See the Java code.
Ever since Java 8 introduced default interface methods, I felt there had to be a way to use it for multiple inheritance. I have never needed it, but I was bored for a bit today, so decided to try the following idea:
Create a non-public class XData to hold the fields the interface needs to work with, and a public interface X in the same X.java source file
The interface has one virtual method getXData() that returns the XData instance
The remaining interface methods are default methods that call getXData() to read and write the fields as necessary to perform some useful operations.
Create another interface Y and class YData in the same pattern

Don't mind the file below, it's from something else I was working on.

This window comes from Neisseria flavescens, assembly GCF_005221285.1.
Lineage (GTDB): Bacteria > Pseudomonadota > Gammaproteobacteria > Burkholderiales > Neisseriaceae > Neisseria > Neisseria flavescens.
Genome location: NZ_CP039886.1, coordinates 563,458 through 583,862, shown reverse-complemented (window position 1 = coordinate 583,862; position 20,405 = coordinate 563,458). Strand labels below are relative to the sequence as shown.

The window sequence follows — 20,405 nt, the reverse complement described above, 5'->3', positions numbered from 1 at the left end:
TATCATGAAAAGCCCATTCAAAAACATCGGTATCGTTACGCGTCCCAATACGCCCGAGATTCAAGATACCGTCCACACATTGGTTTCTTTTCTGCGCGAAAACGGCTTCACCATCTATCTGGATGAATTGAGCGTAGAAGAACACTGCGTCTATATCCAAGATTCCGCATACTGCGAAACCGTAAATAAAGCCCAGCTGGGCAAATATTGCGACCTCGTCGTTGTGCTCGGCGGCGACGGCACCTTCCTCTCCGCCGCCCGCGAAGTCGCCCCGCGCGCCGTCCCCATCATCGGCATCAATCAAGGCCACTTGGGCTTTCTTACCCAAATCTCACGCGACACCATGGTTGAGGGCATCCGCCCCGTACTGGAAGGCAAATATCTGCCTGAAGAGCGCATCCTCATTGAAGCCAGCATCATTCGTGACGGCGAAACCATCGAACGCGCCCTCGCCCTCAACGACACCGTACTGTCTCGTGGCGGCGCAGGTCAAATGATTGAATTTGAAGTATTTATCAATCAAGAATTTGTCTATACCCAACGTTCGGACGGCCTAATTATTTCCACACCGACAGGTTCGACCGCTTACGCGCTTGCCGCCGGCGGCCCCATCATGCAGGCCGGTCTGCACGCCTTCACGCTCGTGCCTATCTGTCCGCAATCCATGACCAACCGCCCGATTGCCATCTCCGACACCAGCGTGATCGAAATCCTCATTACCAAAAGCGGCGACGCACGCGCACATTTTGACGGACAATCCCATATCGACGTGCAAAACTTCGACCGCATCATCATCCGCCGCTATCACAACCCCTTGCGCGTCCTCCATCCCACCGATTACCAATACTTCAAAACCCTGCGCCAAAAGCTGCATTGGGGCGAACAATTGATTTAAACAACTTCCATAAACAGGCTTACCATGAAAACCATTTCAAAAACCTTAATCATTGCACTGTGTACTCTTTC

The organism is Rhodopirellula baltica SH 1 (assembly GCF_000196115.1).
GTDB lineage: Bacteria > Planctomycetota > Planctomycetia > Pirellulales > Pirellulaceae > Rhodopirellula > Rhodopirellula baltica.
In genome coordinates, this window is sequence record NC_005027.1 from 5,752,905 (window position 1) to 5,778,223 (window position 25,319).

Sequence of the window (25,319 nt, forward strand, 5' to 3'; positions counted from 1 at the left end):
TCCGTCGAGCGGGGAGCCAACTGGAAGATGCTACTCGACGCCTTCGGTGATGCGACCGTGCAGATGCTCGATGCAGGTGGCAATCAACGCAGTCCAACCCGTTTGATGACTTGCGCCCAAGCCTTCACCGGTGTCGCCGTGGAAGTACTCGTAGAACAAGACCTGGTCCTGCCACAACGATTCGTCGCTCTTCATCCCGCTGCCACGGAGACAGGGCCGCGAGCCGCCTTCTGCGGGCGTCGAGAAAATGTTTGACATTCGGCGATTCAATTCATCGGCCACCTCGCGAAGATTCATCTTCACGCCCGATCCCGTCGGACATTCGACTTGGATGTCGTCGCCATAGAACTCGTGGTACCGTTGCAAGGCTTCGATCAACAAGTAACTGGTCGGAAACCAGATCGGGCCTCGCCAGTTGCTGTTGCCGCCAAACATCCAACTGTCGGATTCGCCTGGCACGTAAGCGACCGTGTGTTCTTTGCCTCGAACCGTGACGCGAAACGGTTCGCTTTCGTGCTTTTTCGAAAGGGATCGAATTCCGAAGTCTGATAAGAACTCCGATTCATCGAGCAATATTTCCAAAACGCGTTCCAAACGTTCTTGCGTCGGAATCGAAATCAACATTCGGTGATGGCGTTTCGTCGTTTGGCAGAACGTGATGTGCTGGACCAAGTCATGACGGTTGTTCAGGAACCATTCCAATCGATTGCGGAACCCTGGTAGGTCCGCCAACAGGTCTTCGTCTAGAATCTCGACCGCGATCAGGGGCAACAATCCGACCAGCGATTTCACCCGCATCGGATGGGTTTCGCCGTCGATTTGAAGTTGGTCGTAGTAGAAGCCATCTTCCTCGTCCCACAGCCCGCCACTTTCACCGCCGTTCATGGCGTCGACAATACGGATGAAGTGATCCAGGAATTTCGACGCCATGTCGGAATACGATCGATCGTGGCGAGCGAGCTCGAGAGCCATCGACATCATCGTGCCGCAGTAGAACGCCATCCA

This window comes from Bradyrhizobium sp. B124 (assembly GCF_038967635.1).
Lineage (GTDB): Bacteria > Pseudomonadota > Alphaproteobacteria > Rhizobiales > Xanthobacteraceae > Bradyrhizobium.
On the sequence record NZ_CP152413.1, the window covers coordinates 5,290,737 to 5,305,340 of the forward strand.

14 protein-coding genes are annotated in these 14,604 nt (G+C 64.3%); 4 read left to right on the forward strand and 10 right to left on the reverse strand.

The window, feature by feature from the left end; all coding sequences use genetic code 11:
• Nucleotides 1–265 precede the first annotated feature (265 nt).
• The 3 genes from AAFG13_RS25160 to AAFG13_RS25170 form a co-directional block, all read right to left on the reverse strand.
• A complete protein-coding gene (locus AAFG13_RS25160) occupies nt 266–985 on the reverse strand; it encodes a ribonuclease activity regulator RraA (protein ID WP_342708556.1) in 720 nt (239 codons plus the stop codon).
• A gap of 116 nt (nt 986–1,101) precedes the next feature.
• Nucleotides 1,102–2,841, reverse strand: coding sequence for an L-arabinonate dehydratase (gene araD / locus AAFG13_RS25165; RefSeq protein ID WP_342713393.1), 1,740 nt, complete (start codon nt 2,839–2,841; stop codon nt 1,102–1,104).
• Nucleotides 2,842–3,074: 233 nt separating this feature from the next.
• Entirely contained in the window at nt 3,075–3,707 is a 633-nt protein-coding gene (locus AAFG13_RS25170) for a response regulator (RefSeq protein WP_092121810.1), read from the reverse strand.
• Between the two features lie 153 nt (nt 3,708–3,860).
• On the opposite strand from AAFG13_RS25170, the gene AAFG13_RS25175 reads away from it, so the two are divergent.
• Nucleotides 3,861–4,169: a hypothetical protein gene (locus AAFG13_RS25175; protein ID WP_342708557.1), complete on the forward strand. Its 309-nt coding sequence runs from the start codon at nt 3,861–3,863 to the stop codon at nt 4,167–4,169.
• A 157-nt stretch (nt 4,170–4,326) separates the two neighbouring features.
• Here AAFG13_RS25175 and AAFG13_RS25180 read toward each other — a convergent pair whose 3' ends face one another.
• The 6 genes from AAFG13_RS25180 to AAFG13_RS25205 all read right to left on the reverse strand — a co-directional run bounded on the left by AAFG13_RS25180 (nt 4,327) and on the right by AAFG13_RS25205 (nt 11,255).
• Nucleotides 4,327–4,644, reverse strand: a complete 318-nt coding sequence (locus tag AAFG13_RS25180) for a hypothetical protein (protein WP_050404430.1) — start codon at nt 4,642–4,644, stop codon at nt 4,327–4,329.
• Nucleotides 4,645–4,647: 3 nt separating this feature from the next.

Create a class XY that implements both interfaces X and Y
The class XY has XData and YData fields, which are returned by getXData() and getYData(). These are the only two interface methods XY is required to inplement.
I didn't bother in my example, but XY would have to decide how to implement the Object methods hashCode, equals, and toString. These methods cannot be implemented by interfaces (but they could be implemented in XData and YData classes, if desired)
The end result is the XY class is an instance of both X and Y interfaces, and inherits the encapsulated behaviours of both X and Y default methods - multiple inheritance by any reasonable measure.
It is better than C++ multiple inheritance, in that all constructor logic and declared fields are in the XY class. The only problem you could get is if X and Y interfaces declare the same method that differs only by return type - but this is just a general problem of implementing multiple interfaces.